Anonymous Coward | about 9 months ago | (#45399691)

Indeed so much force was uses that noone was hurt and no shots were fired.

Re:British? (0)

Anonymous Coward | about 9 months ago | (#45402303)

For strategic sheep purposes!

Re:British? (1)

fuzzyfuzzyfungus (1223518) | about 9 months ago | (#45397403)

Is it ever politically inconvenient to have a wicked foreign enemy, close enough to be viscerally insulting, distant enough to not be a real problem?

Re:British? (1)

lvxferre (2470098) | about 9 months ago | (#45397747)

I never did understand that.

I do.

Most Argies don't give a fuck about those islands. However, they're a convenient excuse from Argentinian government to shift focus from whatever current problem the country has to the same old nationalist babble.

It's like that in the whole Latin America, by the way... just with different "targets".

Re:British? (1)

dkf (304284) | about 9 months ago | (#45398237)

It's like that in the whole Latin America, by the way... just with different "targets".

Not just Latin America. It's a favoured tactic of politicians the world over. Why do something about a real problem (that's expensive and might not work!) when you can stir up fuss and bother about foreigners?

Re:British? (2)

Idetuxs (2456206) | about 9 months ago | (#45398349)

Exactly. And as "dfk" says, it's a universal government tactic.

I'm form Argentina and I've got to say it's insulting the way they use this. They not only just focuses on the target for a few months (furiously I may say) but appeal on feelings like patriotism, because the target ALWAYS want to destroy the country and the democracy. (resemble other country of America?)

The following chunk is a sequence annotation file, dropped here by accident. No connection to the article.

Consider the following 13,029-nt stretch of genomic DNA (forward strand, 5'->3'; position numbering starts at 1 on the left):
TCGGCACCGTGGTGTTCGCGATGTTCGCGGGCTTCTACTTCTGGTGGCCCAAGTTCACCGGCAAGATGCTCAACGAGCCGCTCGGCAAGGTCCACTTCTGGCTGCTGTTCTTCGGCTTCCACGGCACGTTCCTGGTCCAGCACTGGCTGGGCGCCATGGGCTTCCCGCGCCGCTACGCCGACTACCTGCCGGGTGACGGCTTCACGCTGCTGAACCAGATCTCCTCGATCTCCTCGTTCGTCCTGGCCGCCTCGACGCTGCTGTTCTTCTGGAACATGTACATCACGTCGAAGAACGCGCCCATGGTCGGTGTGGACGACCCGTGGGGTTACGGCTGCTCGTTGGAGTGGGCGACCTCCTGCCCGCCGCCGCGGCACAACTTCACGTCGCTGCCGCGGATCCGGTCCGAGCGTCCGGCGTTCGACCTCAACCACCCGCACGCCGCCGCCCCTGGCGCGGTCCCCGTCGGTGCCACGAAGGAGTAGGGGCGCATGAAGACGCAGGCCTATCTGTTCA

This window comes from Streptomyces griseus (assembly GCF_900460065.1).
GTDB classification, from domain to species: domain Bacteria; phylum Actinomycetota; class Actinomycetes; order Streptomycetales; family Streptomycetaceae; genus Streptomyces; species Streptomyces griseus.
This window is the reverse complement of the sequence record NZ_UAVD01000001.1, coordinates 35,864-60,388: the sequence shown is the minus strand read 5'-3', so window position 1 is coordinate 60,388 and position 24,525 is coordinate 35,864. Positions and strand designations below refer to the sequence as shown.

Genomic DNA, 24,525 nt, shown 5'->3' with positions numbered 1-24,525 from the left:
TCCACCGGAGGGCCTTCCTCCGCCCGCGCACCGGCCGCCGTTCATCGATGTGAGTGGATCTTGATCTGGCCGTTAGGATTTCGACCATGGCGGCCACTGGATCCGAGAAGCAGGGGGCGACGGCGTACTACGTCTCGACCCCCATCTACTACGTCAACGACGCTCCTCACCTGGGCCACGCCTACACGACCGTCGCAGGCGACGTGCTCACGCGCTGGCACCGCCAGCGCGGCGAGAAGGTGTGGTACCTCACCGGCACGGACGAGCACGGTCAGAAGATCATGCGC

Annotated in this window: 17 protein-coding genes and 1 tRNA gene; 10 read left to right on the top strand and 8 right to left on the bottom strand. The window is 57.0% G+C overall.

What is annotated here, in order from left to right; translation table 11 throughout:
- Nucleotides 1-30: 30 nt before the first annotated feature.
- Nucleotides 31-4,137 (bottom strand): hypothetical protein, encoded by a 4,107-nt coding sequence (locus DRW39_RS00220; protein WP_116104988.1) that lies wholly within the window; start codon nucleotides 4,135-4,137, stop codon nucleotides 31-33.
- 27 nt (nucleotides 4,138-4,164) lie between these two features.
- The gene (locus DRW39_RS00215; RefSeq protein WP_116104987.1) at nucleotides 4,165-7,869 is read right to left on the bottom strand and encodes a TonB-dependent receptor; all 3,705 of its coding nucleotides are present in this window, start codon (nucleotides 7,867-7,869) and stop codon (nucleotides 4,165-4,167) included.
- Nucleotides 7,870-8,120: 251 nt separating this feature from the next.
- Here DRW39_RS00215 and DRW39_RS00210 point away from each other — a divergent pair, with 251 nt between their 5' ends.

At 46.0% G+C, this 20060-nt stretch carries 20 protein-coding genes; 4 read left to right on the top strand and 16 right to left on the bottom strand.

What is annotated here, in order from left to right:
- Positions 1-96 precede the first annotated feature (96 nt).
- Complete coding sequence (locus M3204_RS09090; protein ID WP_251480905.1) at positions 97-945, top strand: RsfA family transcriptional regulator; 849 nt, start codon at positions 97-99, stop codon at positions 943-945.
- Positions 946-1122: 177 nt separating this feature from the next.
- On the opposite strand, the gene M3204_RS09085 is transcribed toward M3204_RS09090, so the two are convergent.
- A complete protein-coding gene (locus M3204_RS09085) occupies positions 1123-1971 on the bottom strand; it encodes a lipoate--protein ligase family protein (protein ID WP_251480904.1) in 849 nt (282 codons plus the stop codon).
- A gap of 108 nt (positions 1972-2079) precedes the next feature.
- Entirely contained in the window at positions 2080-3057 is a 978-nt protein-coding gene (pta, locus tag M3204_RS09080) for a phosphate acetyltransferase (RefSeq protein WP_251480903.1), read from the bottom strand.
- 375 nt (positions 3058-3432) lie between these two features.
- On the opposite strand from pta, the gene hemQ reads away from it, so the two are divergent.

The worst of all is.. a lot of people buy it.

So moronic.

Re:British? (1)

xelah (176252) | about 9 months ago | (#45399363)

Both sides assert that the islands are theirs because it's popular. Everyone likes to see their country have shiny things, especially if it means getting one over on another country. And it's a convenient (yuck) patriotic distraction from the governments' other failings. And the war made it much harder for their to be any sort of peaceful settlement...when hundreds of people die defending something it gets a lot harder for politicians to explain wanting to go back on their earlier position. (I think people should remember, however, that the islands were attacked by a military dictatorship but now claimed by a democracy(-ish)).

The arguments advanced by the two sides I think have little relation to the real reasons and are never going to get anyone anywhere. Argentinians cite geography and the bit of its history they like. The British cite the bits of history /they/ like, and the opinion of the residents. Both have counter-arguments to anything the other side can say.

Meanwhile it makes not the slightest difference to the lives of almost anybody in the two countries.

Re:British? (0)

Anonymous Coward | about 9 months ago | (#45399661)

The problem with the way you phrase that is that you leave out that the British are citing the parts of history they like that are relevant to international law concerning territorial claims as well as the will of the people who live there having the right to self-determination. Argentina is citing the part of history they didn't decide was a big deal until the 1930's when their Nazi pals decided to get them all riled up. They're also conveniently ignoring the huge swaths of land they stole from Chile by the same logic.

Two sides having differing opinions doesn't mean they're equally valid.

Re:British? (0)

Anonymous Coward | about 9 months ago | (#45397231)

Please, read better information sources. They is no doubt about the actual residents' nationality, the conflict is because of the land.

Re:British? (1)

Eunuchswear (210685) | about 9 months ago | (#45398795)

They is no doubt about the actual residents' nationality

Well, there wasn't until Maggie took it away, by accident.

Re:British? (1)

isorox (205688) | about 9 months ago | (#45398469)